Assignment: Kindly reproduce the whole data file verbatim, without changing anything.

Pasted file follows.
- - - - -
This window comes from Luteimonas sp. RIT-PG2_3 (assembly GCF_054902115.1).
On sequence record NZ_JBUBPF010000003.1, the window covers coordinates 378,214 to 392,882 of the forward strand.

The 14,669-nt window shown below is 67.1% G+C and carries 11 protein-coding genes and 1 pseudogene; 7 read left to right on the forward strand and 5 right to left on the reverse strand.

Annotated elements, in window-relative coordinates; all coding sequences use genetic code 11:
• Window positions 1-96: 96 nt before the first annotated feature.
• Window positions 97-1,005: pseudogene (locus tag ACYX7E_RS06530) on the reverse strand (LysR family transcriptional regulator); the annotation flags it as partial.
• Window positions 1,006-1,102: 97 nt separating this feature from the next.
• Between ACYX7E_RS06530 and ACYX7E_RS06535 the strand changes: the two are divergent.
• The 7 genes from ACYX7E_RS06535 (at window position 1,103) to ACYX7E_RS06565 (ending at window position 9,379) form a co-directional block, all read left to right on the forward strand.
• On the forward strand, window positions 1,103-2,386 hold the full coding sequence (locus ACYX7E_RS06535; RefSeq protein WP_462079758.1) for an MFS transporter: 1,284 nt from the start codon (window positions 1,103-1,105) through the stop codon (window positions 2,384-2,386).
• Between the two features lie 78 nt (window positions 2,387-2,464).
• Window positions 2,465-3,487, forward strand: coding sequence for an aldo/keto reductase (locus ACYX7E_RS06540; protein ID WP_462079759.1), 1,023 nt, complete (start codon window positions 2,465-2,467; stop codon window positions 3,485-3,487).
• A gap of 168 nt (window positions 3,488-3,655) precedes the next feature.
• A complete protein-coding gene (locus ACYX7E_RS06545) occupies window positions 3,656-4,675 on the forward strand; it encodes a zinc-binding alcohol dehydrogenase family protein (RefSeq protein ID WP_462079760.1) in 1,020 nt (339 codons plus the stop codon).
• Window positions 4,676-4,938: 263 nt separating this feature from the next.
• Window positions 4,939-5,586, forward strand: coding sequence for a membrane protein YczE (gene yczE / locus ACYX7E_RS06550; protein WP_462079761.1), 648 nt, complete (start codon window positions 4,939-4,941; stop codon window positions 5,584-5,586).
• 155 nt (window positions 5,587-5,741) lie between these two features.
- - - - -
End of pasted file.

This window comes from Luteimonas sp. RIT-PG2_3 (assembly GCF_054902115.1).
On sequence record NZ_JBUBPF010000003.1, the window covers coordinates 378,214 to 392,882 of the forward strand.

The 14,669-nt window shown below is 67.1% G+C and carries 11 protein-coding genes and 1 pseudogene; 7 read left to right on the forward strand and 5 right to left on the reverse strand.

Annotated elements, in window-relative coordinates; all coding sequences use genetic code 11:
• Window positions 1-96: 96 nt before the first annotated feature.
• Window positions 97-1,005: pseudogene (locus tag ACYX7E_RS06530) on the reverse strand (LysR family transcriptional regulator); the annotation flags it as partial.
• Window positions 1,006-1,102: 97 nt separating this feature from the next.
• Between ACYX7E_RS06530 and ACYX7E_RS06535 the strand changes: the two are divergent.
• The 7 genes from ACYX7E_RS06535 (at window position 1,103) to ACYX7E_RS06565 (ending at window position 9,379) form a co-directional block, all read left to right on the forward strand.
• On the forward strand, window positions 1,103-2,386 hold the full coding sequence (locus ACYX7E_RS06535; RefSeq protein WP_462079758.1) for an MFS transporter: 1,284 nt from the start codon (window positions 1,103-1,105) through the stop codon (window positions 2,384-2,386).
• Between the two features lie 78 nt (window positions 2,387-2,464).
• Window positions 2,465-3,487, forward strand: coding sequence for an aldo/keto reductase (locus ACYX7E_RS06540; protein ID WP_462079759.1), 1,023 nt, complete (start codon window positions 2,465-2,467; stop codon window positions 3,485-3,487).
• A gap of 168 nt (window positions 3,488-3,655) precedes the next feature.
• A complete protein-coding gene (locus ACYX7E_RS06545) occupies window positions 3,656-4,675 on the forward strand; it encodes a zinc-binding alcohol dehydrogenase family protein (RefSeq protein ID WP_462079760.1) in 1,020 nt (339 codons plus the stop codon).
• Window positions 4,676-4,938: 263 nt separating this feature from the next.
• Window positions 4,939-5,586, forward strand: coding sequence for a membrane protein YczE (gene yczE / locus ACYX7E_RS06550; protein WP_462079761.1), 648 nt, complete (start codon window positions 4,939-4,941; stop codon window positions 5,584-5,586).
• 155 nt (window positions 5,587-5,741) lie between these two features.